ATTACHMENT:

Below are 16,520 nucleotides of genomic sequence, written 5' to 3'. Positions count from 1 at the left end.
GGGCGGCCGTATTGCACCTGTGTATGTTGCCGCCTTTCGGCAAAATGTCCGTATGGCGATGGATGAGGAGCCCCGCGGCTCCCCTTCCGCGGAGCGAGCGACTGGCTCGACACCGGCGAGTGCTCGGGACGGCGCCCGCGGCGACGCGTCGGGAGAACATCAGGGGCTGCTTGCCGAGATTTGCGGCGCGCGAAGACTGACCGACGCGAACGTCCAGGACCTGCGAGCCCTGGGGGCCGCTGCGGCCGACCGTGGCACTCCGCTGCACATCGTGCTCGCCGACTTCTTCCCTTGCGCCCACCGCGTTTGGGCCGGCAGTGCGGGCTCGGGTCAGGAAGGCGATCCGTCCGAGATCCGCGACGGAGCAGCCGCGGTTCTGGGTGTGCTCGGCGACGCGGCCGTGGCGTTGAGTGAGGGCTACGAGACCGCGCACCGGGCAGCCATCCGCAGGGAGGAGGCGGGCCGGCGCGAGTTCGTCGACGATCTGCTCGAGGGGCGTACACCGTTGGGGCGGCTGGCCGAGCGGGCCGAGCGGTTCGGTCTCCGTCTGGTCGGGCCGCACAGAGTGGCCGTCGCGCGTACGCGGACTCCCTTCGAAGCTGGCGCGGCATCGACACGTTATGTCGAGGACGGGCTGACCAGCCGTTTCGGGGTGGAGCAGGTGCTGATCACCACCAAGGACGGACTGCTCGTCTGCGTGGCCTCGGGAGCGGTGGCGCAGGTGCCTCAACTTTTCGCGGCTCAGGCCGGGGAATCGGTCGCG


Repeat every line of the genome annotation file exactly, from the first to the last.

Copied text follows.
Below are 16,520 nucleotides of genomic sequence, written 5' to 3'. Positions count from 1 at the left end.
GGGCGGCCGTATTGCACCTGTGTATGTTGCCGCCTTTCGGCAAAATGTCCGTATGGCGATGGATGAGGAGCCCCGCGGCTCCCCTTCCGCGGAGCGAGCGACTGGCTCGACACCGGCGAGTGCTCGGGACGGCGCCCGCGGCGACGCGTCGGGAGAACATCAGGGGCTGCTTGCCGAGATTTGCGGCGCGCGAAGACTGACCGACGCGAACGTCCAGGACCTGCGAGCCCTGGGGGCCGCTGCGGCCGACCGTGGCACTCCGCTGCACATCGTGCTCGCCGACTTCTTCCCTTGCGCCCACCGCGTTTGGGCCGGCAGTGCGGGCTCGGGTCAGGAAGGCGATCCGTCCGAGATCCGCGACGGAGCAGCCGCGGTTCTGGGTGTGCTCGGCGACGCGGCCGTGGCGTTGAGTGAGGGCTACGAGACCGCGCACCGGGCAGCCATCCGCAGGGAGGAGGCGGGCCGGCGCGAGTTCGTCGACGATCTGCTCGAGGGGCGTACACCGTTGGGGCGGCTGGCCGAGCGGGCCGAGCGGTTCGGTCTCCGTCTGGTCGGGCCGCACAGAGTGGCCGTCGCGCGTACGCGGACTCCCTTCGAAGCTGGCGCGGCATCGACACGTTATGTCGAGGACGGGCTGACCAGCCGTTTCGGGGTGGAGCAGGTGCTGATCACCACCAAGGACGGACTGCTCGTCTGCGTGGCCTCGGGAGCGGTGGCGCAGGTGCCTCAACTTTTCGCGGCTCAGGCCGGGGAATCGGTCGCG